Mark Erdmann has been working closely with the Indonesian Ministry of Marine Affairs and Fisheries on the development of Indonesia’s new regulation protecting its manta rays. Today on Conservation News, he reflects upon the ministry’s enlightened approach to valuing its marine resources and some of the field work which Conservation International is now leading to further inform manta ray management in Indonesia.
Things just keep looking brighter for Indonesia’s long-suffering elasmobranchs, a subclass that includes sharks and rays.
A year ago, CI and partners celebrated the bold move of the Raja Ampat government in passing tough new legislation to create the first shark and ray sanctuary in the Coral Triangle — a decision that was largely driven by the government’s realization that its sharks are not only important for sustaining healthy fish stocks for its people, but also that sharks and rays are an incredibly valuable asset to its burgeoning marine tourism industry.
Shortly thereafter, our partners at MantaWatch and Coral Reef Alliance worked with the local government and dive operators in Komodo National Park to set up Indonesia’s second shark and ray sanctuary in that marine tourism hotspot.
Around the same time, the Indonesian Ministry of Marine Affairs and Fisheries hosted the first national symposium on shark and ray conservation, and the minister himself appointed a working group to consider options for potentially listing Indonesia’s most threatened elasmobranchs as protected species.
Today, the minister of fisheries proudly announced the first legal product to emerge from that working group’s recommendations — full protection for both species of manta ray — in a gala launching ceremony in Jakarta, complete with a 20-foot manta balloon brought to the party by our partner WildAid.
This new regulation makes Indonesia the world’s largest manta sanctuary, totaling nearly 6 million square kilometers (2.3 million square miles) in size!
A Lesson in “Mantanomics”
Importantly, the minister’s decision to protect Indonesia’s mantas was also largely an economic one. The working group’s recommendations focused on what I like to call “mantanomics” — specifically, that a living manta ray is easily worth 2,000 times its value dead as a fisheries product for an obscure Chinese “medical product” that uses dried manta gills.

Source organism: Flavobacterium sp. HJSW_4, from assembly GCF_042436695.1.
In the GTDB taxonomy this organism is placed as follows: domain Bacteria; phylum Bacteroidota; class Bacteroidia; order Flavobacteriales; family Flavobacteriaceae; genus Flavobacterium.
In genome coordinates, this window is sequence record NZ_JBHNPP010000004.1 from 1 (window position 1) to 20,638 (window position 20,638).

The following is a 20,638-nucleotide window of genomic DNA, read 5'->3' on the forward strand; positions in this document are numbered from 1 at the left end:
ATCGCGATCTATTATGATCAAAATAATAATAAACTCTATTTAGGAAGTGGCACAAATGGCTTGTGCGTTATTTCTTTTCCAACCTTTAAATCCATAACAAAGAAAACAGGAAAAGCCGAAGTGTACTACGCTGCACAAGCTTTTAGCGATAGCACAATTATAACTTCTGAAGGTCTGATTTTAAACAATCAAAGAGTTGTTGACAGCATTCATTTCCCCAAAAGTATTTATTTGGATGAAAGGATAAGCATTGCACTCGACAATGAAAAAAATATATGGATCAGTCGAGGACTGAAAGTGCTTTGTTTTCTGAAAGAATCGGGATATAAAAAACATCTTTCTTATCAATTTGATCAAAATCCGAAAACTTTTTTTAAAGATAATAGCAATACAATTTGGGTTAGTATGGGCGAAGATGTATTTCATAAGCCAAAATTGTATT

These gentle and majestic giants are a top draw for divers and snorkelers, and Indonesia already boasts the second-largest manta tourism industry in the world. Again and again, we are seeing that proper economic analyses that account for all the potential values of nature show conclusively that sustainable use of our natural capital — the benefits and services that nature provides to people — is the only prudent way forward.
Studying Mantas — and Sharing What We Know
Now that Indonesia’s mantas are legally protected, we of course face a new challenge to properly manage their threatened populations and assist the Indonesian government in broadly socializing the new regulation and enforcing it when needed.
To achieve this, CI has been working with a number of partners over the past six months. On the socialization side, perhaps our most effective partnership has been with Indonesian media celebrity and shark lover Riyanni Djangkaru. Riyanni is truly a master of social media, and her Save Sharks Indonesia campaign has had a dramatic role in increasing the awareness — particularly among Indonesia’s urban populations — that shark and ray fishing is unsustainable.
At the same time, we’ve been working with Manta Trust, Misool Baseftin and the Indonesia Manta Project to census Raja Ampat’s manta populations and to conduct satellite and acoustic tagging studies to determine their movements.
Understanding where mantas move within Indonesian waters is critical to managing their populations. Recent work by the Aquatic Alliance, MantaWatch and dive operators in Bali and Komodo has shown conclusively that reef mantas regularly move between Bali and Komodo — directly through known manta hunting grounds off South Lombok. This finding helps focus management efforts by the Indonesian government toward these hunting grounds in order to protect the highly valuable manta tourism industries in Komodo and Bali.
In Raja Ampat, we’re not sure yet how far these mantas might move, and if they are regularly crossing into dangerous waters. To address this, we’ve begun a large-scale tagging program, including testing some prototype new “towed” satellite tags, which trail slightly behind the tagged mantas and are able to quickly send a GPS position to orbiting satellites within seconds of the mantas coming to the surface to feed.
These new tags provide near real-time data on manta movements, which will be enormously valuable in managing Indonesia’s mantas. Our first two prototype tags have been transmitting high-resolution data over the past few months; we are now discussing a large-scale manta tagging program focused across Indonesia in collaboration with Singapore’s SEA Aquarium and the Indonesian Institute of Sciences.
There’s still lots to do to ensure effective implementation of the new regulation, but today we are taking a pause to celebrate this exciting “ray of hope” for Indonesia’s mantas!
Mark Erdmann is CI’s senior advisor to the Indonesian Marine Program and regional coordinator for the Bird’s Head Seascape Program.